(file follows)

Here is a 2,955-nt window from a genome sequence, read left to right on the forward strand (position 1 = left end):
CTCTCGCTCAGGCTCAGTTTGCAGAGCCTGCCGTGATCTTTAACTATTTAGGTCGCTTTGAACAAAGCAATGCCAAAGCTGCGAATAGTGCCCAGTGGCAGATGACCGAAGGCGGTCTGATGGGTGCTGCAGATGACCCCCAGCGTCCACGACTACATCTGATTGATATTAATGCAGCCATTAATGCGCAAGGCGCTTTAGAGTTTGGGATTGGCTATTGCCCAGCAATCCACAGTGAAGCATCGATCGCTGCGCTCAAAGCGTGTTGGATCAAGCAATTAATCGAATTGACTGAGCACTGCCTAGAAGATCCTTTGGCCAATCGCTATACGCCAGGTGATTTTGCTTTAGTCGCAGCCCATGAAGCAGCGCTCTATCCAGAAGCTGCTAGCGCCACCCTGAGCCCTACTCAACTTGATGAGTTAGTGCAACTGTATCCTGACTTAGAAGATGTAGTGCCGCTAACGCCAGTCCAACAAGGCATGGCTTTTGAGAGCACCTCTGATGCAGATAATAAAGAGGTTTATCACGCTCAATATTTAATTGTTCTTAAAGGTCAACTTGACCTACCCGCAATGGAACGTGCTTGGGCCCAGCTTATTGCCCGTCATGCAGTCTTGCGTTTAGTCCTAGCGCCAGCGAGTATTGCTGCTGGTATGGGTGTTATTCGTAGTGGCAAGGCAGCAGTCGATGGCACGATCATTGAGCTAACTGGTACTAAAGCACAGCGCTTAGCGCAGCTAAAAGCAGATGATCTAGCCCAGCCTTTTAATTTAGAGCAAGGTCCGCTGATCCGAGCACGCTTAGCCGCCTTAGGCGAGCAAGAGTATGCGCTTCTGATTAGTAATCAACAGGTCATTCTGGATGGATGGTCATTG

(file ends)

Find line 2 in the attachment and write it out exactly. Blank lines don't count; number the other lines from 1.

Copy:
CTCTCGCTCAGGCTCAGTTTGCAGAGCCTGCCGTGATCTTTAACTATTTAGGTCGCTTTGAACAAAGCAATGCCAAAGCTGCGAATAGTGCCCAGTGGCAGATGACCGAAGGCGGTCTGATGGGTGCTGCAGATGACCCCCAGCGTCCACGACTACATCTGATTGATATTAATGCAGCCATTAATGCGCAAGGCGCTTTAGAGTTTGGGATTGGCTATTGCCCAGCAATCCACAGTGAAGCATCGATCGCTGCGCTCAAAGCGTGTTGGATCAAGCAATTAATCGAATTGACTGAGCACTGCCTAGAAGATCCTTTGGCCAATCGCTATACGCCAGGTGATTTTGCTTTAGTCGCAGCCCATGAAGCAGCGCTCTATCCAGAAGCTGCTAGCGCCACCCTGAGCCCTACTCAACTTGATGAGTTAGTGCAACTGTATCCTGACTTAGAAGATGTAGTGCCGCTAACGCCAGTCCAACAAGGCATGGCTTTTGAGAGCACCTCTGATGCAGATAATAAAGAGGTTTATCACGCTCAATATTTAATTGTTCTTAAAGGTCAACTTGACCTACCCGCAATGGAACGTGCTTGGGCCCAGCTTATTGCCCGTCATGCAGTCTTGCGTTTAGTCCTAGCGCCAGCGAGTATTGCTGCTGGTATGGGTGTTATTCGTAGTGGCAAGGCAGCAGTCGATGGCACGATCATTGAGCTAACTGGTACTAAAGCACAGCGCTTAGCGCAGCTAAAAGCAGATGATCTAGCCCAGCCTTTTAATTTAGAGCAAGGTCCGCTGATCCGAGCACGCTTAGCCGCCTTAGGCGAGCAAGAGTATGCGCTTCTGATTAGTAATCAACAGGTCATTCTGGATGGATGGTCATTG